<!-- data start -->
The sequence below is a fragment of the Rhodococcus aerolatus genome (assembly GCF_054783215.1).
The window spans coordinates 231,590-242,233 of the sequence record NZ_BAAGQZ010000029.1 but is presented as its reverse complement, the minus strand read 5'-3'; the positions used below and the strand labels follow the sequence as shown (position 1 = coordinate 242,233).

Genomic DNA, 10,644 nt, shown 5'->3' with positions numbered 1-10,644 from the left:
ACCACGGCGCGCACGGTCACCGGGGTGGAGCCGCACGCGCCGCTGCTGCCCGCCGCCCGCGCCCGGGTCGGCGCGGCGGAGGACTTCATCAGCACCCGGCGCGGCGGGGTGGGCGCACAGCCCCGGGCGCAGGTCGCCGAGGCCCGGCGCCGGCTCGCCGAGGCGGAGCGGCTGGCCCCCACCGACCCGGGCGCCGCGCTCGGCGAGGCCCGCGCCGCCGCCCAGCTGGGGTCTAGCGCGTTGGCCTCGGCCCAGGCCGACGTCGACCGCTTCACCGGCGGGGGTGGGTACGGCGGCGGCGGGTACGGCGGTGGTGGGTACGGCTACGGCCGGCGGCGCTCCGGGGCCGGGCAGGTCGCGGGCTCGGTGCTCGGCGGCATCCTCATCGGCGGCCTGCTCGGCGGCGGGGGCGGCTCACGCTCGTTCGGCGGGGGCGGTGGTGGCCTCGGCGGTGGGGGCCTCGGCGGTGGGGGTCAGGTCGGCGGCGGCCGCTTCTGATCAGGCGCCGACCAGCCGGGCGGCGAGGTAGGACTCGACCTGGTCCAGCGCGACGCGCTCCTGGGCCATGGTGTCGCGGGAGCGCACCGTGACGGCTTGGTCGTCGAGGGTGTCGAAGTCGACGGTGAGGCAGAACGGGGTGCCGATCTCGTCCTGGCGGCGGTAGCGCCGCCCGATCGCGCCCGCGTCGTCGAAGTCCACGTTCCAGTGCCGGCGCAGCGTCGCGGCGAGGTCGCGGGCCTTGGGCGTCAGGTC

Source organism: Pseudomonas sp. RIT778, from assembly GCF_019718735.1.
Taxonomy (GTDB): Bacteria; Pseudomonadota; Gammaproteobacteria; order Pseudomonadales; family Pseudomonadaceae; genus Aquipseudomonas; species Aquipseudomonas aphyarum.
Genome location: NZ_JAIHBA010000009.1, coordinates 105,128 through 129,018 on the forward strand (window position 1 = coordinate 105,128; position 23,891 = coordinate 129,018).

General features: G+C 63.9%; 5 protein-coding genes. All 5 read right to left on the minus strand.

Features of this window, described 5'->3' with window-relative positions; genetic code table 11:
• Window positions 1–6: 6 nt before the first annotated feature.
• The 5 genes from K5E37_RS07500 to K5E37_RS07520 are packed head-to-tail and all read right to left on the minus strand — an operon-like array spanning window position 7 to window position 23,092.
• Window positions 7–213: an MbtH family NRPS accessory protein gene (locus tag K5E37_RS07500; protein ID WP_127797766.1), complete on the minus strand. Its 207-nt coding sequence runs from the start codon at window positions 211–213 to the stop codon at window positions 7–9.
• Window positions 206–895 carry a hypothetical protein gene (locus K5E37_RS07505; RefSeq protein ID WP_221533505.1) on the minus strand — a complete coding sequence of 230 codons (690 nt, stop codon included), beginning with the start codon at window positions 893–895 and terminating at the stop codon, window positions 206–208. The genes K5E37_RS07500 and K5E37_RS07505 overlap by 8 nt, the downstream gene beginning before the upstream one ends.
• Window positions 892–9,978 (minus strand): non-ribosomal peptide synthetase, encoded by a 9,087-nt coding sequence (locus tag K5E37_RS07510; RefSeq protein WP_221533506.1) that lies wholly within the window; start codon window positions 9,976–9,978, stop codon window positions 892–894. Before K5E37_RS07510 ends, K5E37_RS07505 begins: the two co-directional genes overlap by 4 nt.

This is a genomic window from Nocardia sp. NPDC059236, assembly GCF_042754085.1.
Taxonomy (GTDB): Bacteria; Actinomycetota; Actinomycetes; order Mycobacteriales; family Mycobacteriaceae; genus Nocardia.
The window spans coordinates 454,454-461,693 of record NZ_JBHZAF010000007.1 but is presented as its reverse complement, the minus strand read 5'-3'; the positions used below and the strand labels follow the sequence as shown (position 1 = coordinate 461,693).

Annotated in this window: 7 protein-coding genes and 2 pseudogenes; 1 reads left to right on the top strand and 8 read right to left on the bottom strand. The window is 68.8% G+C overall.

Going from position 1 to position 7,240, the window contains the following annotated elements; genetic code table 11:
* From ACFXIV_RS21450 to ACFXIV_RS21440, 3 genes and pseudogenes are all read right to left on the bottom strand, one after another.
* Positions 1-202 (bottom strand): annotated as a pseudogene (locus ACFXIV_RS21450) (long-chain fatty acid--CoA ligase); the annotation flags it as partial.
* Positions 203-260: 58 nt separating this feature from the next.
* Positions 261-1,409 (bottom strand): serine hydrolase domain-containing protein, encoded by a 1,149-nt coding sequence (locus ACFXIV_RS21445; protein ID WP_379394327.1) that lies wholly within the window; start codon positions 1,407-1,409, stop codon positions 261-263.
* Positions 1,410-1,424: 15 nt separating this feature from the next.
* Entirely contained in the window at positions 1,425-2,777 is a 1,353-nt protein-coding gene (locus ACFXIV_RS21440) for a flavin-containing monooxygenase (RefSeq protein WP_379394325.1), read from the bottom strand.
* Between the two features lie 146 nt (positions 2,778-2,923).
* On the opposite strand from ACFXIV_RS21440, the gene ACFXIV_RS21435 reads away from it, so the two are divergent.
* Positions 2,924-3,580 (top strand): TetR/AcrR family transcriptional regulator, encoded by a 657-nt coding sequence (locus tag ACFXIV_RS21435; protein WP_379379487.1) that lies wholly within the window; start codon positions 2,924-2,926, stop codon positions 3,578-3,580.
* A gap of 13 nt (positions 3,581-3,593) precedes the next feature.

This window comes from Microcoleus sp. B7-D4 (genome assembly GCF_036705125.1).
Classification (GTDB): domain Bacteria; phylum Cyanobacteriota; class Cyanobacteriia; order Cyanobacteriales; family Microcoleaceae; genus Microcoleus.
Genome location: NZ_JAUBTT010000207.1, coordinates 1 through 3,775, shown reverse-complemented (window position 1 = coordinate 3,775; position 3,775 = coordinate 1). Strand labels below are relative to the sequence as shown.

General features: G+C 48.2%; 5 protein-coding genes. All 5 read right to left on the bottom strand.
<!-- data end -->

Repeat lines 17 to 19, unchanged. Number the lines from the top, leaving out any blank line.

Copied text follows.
The window spans coordinates 454,454-461,693 of record NZ_JBHZAF010000007.1 but is presented as its reverse complement, the minus strand read 5'-3'; the positions used below and the strand labels follow the sequence as shown (position 1 = coordinate 461,693).

Annotated in this window: 7 protein-coding genes and 2 pseudogenes; 1 reads left to right on the top strand and 8 read right to left on the bottom strand. The window is 68.8% G+C overall.

Going from position 1 to position 7,240, the window contains the following annotated elements; genetic code table 11: